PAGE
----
# Matrix Factorization

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## Abstract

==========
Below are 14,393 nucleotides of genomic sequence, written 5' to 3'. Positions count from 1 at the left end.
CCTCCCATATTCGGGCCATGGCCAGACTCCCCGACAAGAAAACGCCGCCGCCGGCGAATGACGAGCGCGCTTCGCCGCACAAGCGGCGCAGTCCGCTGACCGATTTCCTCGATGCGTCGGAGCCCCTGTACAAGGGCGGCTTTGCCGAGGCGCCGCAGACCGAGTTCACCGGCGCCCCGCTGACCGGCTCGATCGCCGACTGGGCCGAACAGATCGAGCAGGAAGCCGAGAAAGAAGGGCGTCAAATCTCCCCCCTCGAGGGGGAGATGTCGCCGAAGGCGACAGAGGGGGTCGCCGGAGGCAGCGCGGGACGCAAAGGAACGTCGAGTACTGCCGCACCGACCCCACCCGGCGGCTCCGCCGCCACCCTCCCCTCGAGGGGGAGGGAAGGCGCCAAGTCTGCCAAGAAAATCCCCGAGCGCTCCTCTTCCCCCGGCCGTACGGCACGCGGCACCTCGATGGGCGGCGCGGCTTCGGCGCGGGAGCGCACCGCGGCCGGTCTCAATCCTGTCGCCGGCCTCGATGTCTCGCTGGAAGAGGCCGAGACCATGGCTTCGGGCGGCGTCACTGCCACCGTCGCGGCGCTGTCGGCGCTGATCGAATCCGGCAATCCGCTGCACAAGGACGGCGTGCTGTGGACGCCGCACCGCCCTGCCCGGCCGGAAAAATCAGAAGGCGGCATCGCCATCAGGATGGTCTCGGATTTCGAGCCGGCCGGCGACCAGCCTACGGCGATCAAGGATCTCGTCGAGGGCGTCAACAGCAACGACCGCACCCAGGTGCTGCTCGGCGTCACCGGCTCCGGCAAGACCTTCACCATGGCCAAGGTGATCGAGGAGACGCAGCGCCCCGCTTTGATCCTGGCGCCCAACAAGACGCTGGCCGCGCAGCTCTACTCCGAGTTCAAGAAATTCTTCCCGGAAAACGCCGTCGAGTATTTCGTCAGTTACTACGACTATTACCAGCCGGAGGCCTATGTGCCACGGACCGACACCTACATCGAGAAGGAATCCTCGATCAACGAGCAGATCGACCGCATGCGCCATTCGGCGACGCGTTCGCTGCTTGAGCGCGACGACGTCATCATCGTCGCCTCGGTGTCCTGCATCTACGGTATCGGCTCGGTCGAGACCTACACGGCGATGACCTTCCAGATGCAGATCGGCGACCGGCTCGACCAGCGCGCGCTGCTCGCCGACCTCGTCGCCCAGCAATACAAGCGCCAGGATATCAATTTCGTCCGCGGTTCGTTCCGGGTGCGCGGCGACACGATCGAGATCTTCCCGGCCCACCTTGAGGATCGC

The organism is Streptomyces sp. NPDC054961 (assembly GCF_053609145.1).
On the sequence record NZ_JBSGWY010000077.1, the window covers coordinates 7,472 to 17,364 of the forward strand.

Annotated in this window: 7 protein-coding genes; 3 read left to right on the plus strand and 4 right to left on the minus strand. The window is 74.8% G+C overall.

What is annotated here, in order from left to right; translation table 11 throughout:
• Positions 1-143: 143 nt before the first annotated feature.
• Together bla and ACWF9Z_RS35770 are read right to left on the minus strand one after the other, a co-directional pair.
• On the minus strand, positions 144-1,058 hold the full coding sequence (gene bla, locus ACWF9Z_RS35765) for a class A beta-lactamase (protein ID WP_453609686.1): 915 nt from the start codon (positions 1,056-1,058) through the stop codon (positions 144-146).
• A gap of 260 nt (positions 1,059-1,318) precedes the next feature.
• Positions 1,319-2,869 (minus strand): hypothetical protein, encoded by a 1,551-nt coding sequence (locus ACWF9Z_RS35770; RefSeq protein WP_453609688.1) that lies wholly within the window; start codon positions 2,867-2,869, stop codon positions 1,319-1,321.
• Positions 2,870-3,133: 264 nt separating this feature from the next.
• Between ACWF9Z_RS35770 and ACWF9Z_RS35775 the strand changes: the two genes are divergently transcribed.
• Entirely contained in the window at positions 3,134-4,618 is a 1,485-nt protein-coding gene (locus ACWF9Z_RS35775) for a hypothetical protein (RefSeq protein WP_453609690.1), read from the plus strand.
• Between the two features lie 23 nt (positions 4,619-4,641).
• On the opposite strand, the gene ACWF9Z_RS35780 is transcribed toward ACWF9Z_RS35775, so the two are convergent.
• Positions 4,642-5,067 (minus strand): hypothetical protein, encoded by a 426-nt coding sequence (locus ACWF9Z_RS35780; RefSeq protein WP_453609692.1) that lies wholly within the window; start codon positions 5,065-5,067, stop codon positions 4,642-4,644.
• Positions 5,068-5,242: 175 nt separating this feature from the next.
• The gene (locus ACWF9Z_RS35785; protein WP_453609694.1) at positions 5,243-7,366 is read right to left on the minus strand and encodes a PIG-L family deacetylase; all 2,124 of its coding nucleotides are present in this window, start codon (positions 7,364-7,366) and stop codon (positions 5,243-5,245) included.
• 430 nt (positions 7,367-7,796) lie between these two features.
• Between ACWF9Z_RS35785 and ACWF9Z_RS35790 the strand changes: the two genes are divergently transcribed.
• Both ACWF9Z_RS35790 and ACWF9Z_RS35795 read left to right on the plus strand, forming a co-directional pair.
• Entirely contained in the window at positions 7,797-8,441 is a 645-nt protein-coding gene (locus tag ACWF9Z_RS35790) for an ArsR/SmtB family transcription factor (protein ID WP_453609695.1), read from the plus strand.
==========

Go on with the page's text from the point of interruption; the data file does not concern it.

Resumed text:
Just as multiplication can be generalized from scalars to matrices, the notion of factorization can also be generalized from scalars to matrices. Exact matrix factorizations need to satisfy the size and rank constraints that are imposed on matrix multiplication. For example, when an *n* × *d* matrix *A* is factorized into two matrices *B* and *C* (i.e., *A* = *BC*), the matrices *B* and *C* must be of sizes *n* × *k* and *k* × *d* for some constant *k*. For exact factorization to occur, the value of *k* must be equal to at least the rank of *A*. This is because the rank of *A* is at most equal to the minimum of the ranks of *B* and *C*. In practice, it is common to perform *approximate* factorization with much smaller values of *k* than the rank of *A*.

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